Unity with its tons of features allowed us to create various types of content such as scripted screenshots, videos and 360 videos. The making of videos was possible thanks to its animation capabilities, which we used to create a few camera animations to glide through our 3D environments.
Some of the scripts (which are available in our GitHub repository) we wrote in Unity weren’t dedicated to the final visual appearance, but still they played a crucial role in our development. These scripts, for example, helped us to identify issues outside of Unity by visualizing the problem within Unity. E.g. one script generates a traffic movement heat-map, to observe which areas are more/less frequented by simulation agents, or to identify if an agent takes an undesired path which helps to verify the simulation setup (Figure 4).
When we started importing the first simulation files from Vissim, Unity ran quite slowly due to the large traffic simulation. We finally had to reduce the number of agents in order to keep a real-time interactive experience in Unity.
Since we’re aiming for a Singapore-like environment, we not only need streets and buildings that look like Singapore ones, but we also need a wide range of 3D assets (e.g. road signs, street furniture, buses, cabs, trees) all of which are very specific to Singapore. These are not ready-made assets that can be found for download or sale, but required new 3D modelling efforts.
Aesthetics aside, another associated problem with 3D assets is the quality: too high and it can bring the performance to its knees; too low and it will look horrible.
Unity gives numerous possibilities for exporting visualisations, but of course also to interactively engage with the 3D model in Virtual Reality. For a start, we will use Unity to render out still to be used in stated preference surveys.
Futhermore, we started to play with 360-degree videos which have great potential to communicate design scenearios to various infrastructure project stakeholders, certainly as you can publish nowadays such videos on Youtube and watch them not only with fancy head mounted displays such as the the HTC Vive and Oculus Rift, but also cheaper options such as the Samsung VR Gear or Google Cardboard.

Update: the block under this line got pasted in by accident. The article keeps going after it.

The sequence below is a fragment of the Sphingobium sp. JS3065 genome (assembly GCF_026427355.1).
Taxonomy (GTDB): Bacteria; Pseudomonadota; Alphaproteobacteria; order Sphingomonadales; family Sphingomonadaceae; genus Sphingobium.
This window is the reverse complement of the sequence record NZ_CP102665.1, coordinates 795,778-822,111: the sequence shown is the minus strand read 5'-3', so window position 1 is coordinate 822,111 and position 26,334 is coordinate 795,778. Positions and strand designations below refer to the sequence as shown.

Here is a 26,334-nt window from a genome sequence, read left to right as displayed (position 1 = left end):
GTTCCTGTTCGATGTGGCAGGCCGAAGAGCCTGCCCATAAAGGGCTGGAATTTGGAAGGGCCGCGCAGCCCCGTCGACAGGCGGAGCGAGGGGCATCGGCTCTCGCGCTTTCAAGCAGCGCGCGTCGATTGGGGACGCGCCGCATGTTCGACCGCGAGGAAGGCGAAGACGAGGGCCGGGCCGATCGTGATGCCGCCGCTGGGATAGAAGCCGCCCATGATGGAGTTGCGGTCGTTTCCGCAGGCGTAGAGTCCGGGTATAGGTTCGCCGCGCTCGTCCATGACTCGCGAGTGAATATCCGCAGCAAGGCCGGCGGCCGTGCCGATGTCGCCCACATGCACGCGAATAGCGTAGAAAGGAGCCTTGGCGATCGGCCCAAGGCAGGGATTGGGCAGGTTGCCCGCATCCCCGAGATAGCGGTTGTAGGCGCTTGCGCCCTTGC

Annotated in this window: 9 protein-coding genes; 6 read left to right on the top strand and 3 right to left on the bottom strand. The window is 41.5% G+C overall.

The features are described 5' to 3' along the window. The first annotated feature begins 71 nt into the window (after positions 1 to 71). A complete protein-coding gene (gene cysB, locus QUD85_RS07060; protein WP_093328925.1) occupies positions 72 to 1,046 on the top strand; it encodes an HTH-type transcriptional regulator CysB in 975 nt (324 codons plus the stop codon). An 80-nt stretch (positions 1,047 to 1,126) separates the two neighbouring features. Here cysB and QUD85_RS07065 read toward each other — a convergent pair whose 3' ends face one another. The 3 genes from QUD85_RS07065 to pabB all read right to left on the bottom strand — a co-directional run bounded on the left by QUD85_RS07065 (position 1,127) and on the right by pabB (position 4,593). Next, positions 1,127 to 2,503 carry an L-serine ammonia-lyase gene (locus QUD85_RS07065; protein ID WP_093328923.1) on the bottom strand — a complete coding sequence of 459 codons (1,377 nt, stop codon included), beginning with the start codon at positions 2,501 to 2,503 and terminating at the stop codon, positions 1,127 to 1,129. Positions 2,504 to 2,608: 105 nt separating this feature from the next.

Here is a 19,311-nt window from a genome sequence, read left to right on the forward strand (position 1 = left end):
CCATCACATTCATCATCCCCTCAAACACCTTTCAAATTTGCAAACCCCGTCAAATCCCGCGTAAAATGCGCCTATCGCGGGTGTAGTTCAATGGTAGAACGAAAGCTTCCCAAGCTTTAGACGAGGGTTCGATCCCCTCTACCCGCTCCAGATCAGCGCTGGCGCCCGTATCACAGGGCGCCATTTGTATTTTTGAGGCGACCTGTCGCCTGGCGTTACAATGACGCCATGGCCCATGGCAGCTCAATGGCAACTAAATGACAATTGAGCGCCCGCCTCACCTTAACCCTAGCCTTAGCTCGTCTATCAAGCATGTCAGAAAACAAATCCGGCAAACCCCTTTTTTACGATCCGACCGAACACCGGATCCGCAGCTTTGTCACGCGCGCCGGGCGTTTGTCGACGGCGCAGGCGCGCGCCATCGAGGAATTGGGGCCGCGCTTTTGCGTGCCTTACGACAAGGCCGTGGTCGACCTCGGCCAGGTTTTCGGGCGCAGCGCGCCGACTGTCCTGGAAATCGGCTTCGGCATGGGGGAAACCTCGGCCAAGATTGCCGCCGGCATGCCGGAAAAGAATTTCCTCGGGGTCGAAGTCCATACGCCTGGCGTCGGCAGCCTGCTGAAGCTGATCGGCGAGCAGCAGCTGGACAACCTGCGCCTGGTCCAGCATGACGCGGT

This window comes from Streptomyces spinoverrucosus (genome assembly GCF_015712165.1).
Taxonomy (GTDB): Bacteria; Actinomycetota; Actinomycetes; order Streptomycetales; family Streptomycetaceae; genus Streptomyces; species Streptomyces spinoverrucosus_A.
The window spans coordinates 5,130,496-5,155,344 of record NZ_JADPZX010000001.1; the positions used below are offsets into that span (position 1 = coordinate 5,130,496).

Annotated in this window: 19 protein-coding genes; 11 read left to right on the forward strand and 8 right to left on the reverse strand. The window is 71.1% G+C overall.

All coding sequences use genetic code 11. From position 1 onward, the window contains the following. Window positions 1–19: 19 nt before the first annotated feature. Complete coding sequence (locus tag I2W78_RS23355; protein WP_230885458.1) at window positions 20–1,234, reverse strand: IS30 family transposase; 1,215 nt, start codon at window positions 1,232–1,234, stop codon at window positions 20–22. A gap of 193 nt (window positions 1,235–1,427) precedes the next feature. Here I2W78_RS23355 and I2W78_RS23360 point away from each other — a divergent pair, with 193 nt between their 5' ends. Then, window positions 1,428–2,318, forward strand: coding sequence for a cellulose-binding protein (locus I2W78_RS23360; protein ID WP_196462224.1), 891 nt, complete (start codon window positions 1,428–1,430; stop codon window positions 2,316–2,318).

The bright future of VR in urban and transport planning
We are convinced that the Virtual Reality environments that are based on the integration of an urban environment (CityEngine) and a proper traffic simulation (Vissim) with a game engine like Unity offers new possibilities in terms of communication, visualization and evaluation of planning scenarios. Not least it permits to a non-technical audience to easily immerse themselves in the future environment of proposed project and to have the possibility to compare different scenarios. This allows various stakeholders to provide valuable feedback that can improve the planning process and lead to a better final project before even a single cent is spent in construction and also can avoid expensive alterations works to address usability issues.
For Vissim, the aim will be to hone the interactions between pedestrians and bicycles, especially in shared space conditions. A realistic representation of these interactions is only possible with extended programming works.
To enhance the virtual reality experience, it is planned to integrate Vissim and Unity using Vissims Driving Simulator and Multiplayer interfaces to allow for so that the traffic simulation can react on user input from the game engine. Reconfiguring a cycling trainer as a controller will allow the user to ride through a virtual environment with 360 visual freedom and interact in real time with the simulation. Colleagues at NHTV Breda have already prototyped such a setup as part of their Cycle SPACES project and Alex already had the opportunity to test it (Figure 7).
But there is still a lot of things to be improved and we look forward to collaborating with them and Atlantis Games on it and keep you posted on the progress.